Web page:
Palmer first came to love the people of Paraguay while serving a welfare mission for The Church of Jesus Christ of Latter-day Saints shortly after receiving her RN license thirty years ago. Since her time in Paraguay as a missionary, she has had a strong desire to go back and serve the people that she loves. While pondering this, Palmer came in contact with a nursing student named Rachel Trujillo who also served a mission for the Church in Paraguay. As they discussed their love for the people, Trujillo remembered the high teenage pregnancy rate in Paraguay and wanted to do something to help. She discussed this with Palmer and they decided to get a research team together to learn more about the teenage pregnancy rate in Paraguay.

(Watch a video about Trujillo and Palmer deciding on what to research in Paraguay https://youtu.be/BKjP1zyPqY0)

To study the teenage pregnancy, the students and professors went to Paraguay to interview local leaders and teachers about what might be contributing to the high rate of teenage pregnancy. Of these interviews, nursing student Julia Lee says, “We asked what is the frequency of teenage pregnancy here, what risk factors contribute to a teenager getting pregnant, what is happening now to prevent or reduce teenage pregnancy, and what suggestions does this person have to reduce teenage pregnancy.”

(Watch a video about the interview process https://youtu.be/nCzNfEdv7rY)

While they were in the schools in Cerrito, they would teach the girls from ages 8+ about maturation and sex education. They also provided each of the girls with a Days for Girls kit. This kit included underwear with built in washable pads so that the girls would be able to be clean during their menstrual cycle. Third semester nursing student Cortney Welch says, “I think teaching Days for Girls was really beneficial to those we were able to reach out to.” Trujillo expounds, “I think it will make a big difference, especially since our guides are now going around with Sheri, teaching the curriculum to other people. It has been cool because we have left other people in place to continue the legacy.”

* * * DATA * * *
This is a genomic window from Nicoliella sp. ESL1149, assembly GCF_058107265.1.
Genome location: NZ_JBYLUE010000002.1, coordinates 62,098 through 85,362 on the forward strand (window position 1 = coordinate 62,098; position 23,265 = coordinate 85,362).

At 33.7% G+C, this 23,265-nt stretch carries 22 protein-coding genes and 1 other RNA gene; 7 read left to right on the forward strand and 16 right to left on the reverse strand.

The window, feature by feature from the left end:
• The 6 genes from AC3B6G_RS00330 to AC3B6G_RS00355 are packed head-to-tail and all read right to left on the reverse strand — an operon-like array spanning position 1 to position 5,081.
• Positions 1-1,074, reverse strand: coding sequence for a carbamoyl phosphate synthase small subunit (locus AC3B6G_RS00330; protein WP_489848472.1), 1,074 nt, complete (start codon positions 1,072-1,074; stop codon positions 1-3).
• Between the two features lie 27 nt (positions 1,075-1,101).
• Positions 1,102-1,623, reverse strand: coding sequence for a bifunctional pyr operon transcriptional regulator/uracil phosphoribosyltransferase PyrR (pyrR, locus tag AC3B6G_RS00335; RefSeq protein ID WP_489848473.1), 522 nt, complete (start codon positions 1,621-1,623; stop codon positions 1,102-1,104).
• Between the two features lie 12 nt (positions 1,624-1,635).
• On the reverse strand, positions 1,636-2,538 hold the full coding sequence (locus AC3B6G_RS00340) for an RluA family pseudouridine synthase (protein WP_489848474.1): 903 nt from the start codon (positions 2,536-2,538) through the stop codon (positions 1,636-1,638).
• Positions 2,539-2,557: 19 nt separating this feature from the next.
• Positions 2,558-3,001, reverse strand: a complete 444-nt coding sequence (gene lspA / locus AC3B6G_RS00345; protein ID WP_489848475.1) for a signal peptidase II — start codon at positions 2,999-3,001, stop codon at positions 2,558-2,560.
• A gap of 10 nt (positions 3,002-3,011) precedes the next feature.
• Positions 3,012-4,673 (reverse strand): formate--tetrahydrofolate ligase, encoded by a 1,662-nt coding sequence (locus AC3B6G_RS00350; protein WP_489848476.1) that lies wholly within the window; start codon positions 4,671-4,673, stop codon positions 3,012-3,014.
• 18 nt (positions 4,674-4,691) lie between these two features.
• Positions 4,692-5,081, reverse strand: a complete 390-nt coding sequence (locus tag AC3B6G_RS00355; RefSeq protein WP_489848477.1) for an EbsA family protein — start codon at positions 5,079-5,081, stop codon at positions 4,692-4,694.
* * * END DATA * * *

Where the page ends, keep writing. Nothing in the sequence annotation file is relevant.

(Watch a video about the Days for Girls program https://youtu.be/KA46WPHvqK8)

The 10 day research experience for the nursing students and faculty members was a great experience! Megan Hancock says, “I loved it! The entire time I was there I felt blessed to be there. It was nice knowing that what we are doing would lead to interventions that actually work because we were researching what is and what is not working.”

Fulbright Scholar Award

For six weeks from mid-October to the beginning of December Palmer was able to stay in Paraguay to help teach the nurses, teachers and students about nursing with her Fulbright Scholar Award. The Fulbright Scholar Award allows Palmer to be a visiting scholar to the national university in Paraguay (National University of Asuncion). Palmer was able to teach nursing classes to faculty members and students of the college in five different cities. She was able to teach at the Paraguayan Nursing Association, at private hospitals, public hospitals and at the Ministry of Health.

20181022_154935An image of Palmer with other medical professionals in Paraguay. Image courtesy of Palmer.

This is the first round of a two year experience in Paraguay for the Fulbright Scholar Award. The second round will be next March and April and the third round will be sometime in 2020. Going back and helping the Paraguayan people over the course of two years will help Palmer to make the biggest difference possible.

The love that Palmer has for the people of Paraguay is so evident, she lights up when she speaks about the people she has met while there. When Palmer would introduce herself and start her classes in Paraguay she would always try to explain the love that she and others have for the Paraguayan people. She explains, “Almost every time I was able to tell them about my mission, I would tell them that they were important. Just being able to express my love for them. It was neat to let them know that people think about you and care for you. We want the best for you.”

Palmer wants all of the nurses in Paraguay to feel empowered and to know that they are affecting so many lives. She says, “Empowering nurses is so important. One of the reasons I was there was to help empower the nurses, help their value of nursing to be greater in the country, to be looked upon as a worthy profession.” When she left the different cities she was teaching in, she did not realize the impact that she would have on others, just like the nurses in Paraguay do not always understand the impact they have on others.

Palmer is currently preparing for her next phase of the Fulbright Scholar Award. Palmer is eagerly looking forward to her next return to Paraguay!

To read more about Palmer’s experiences with her Fulbright Scholar Award read her blog https://palmerfulbrightinparaguay.wordpress.com/.